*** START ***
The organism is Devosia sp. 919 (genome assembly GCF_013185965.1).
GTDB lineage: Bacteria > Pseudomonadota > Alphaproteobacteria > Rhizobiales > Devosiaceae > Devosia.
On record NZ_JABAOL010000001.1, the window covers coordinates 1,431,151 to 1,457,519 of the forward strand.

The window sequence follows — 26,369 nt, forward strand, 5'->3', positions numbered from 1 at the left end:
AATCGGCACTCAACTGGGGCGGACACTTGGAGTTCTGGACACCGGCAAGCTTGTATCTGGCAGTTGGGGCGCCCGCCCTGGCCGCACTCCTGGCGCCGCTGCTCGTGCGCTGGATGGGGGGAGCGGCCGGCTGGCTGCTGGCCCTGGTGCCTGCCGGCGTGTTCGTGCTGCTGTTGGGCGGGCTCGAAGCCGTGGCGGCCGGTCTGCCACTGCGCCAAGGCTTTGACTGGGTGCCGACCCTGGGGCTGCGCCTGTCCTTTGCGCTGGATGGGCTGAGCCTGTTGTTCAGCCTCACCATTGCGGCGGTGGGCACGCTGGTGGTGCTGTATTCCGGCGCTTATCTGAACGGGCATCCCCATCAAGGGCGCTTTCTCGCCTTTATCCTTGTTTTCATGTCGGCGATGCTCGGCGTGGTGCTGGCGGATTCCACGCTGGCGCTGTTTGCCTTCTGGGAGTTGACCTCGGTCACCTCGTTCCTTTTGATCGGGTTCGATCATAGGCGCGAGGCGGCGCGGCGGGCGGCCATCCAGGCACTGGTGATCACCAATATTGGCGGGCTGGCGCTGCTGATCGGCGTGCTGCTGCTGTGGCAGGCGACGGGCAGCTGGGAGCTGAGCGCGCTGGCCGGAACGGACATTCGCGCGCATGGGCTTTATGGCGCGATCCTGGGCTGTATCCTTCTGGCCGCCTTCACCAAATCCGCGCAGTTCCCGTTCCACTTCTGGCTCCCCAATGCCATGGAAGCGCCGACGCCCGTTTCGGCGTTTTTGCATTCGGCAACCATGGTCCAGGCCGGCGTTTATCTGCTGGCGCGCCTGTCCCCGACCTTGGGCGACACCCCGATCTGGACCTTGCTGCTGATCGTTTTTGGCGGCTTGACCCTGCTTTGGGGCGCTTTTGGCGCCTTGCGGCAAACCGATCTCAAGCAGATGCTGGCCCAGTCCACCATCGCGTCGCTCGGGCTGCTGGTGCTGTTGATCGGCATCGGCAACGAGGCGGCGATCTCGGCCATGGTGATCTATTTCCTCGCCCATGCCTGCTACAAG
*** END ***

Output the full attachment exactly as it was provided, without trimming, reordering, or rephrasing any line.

The organism is Devosia sp. 919 (genome assembly GCF_013185965.1).
GTDB lineage: Bacteria > Pseudomonadota > Alphaproteobacteria > Rhizobiales > Devosiaceae > Devosia.
On record NZ_JABAOL010000001.1, the window covers coordinates 1,431,151 to 1,457,519 of the forward strand.

The window sequence follows — 26,369 nt, forward strand, 5'->3', positions numbered from 1 at the left end:
AATCGGCACTCAACTGGGGCGGACACTTGGAGTTCTGGACACCGGCAAGCTTGTATCTGGCAGTTGGGGCGCCCGCCCTGGCCGCACTCCTGGCGCCGCTGCTCGTGCGCTGGATGGGGGGAGCGGCCGGCTGGCTGCTGGCCCTGGTGCCTGCCGGCGTGTTCGTGCTGCTGTTGGGCGGGCTCGAAGCCGTGGCGGCCGGTCTGCCACTGCGCCAAGGCTTTGACTGGGTGCCGACCCTGGGGCTGCGCCTGTCCTTTGCGCTGGATGGGCTGAGCCTGTTGTTCAGCCTCACCATTGCGGCGGTGGGCACGCTGGTGGTGCTGTATTCCGGCGCTTATCTGAACGGGCATCCCCATCAAGGGCGCTTTCTCGCCTTTATCCTTGTTTTCATGTCGGCGATGCTCGGCGTGGTGCTGGCGGATTCCACGCTGGCGCTGTTTGCCTTCTGGGAGTTGACCTCGGTCACCTCGTTCCTTTTGATCGGGTTCGATCATAGGCGCGAGGCGGCGCGGCGGGCGGCCATCCAGGCACTGGTGATCACCAATATTGGCGGGCTGGCGCTGCTGATCGGCGTGCTGCTGCTGTGGCAGGCGACGGGCAGCTGGGAGCTGAGCGCGCTGGCCGGAACGGACATTCGCGCGCATGGGCTTTATGGCGCGATCCTGGGCTGTATCCTTCTGGCCGCCTTCACCAAATCCGCGCAGTTCCCGTTCCACTTCTGGCTCCCCAATGCCATGGAAGCGCCGACGCCCGTTTCGGCGTTTTTGCATTCGGCAACCATGGTCCAGGCCGGCGTTTATCTGCTGGCGCGCCTGTCCCCGACCTTGGGCGACACCCCGATCTGGACCTTGCTGCTGATCGTTTTTGGCGGCTTGACCCTGCTTTGGGGCGCTTTTGGCGCCTTGCGGCAAACCGATCTCAAGCAGATGCTGGCCCAGTCCACCATCGCGTCGCTCGGGCTGCTGGTGCTGTTGATCGGCATCGGCAACGAGGCGGCGATCTCGGCCATGGTGATCTATTTCCTCGCCCATGCCTGCTACAAG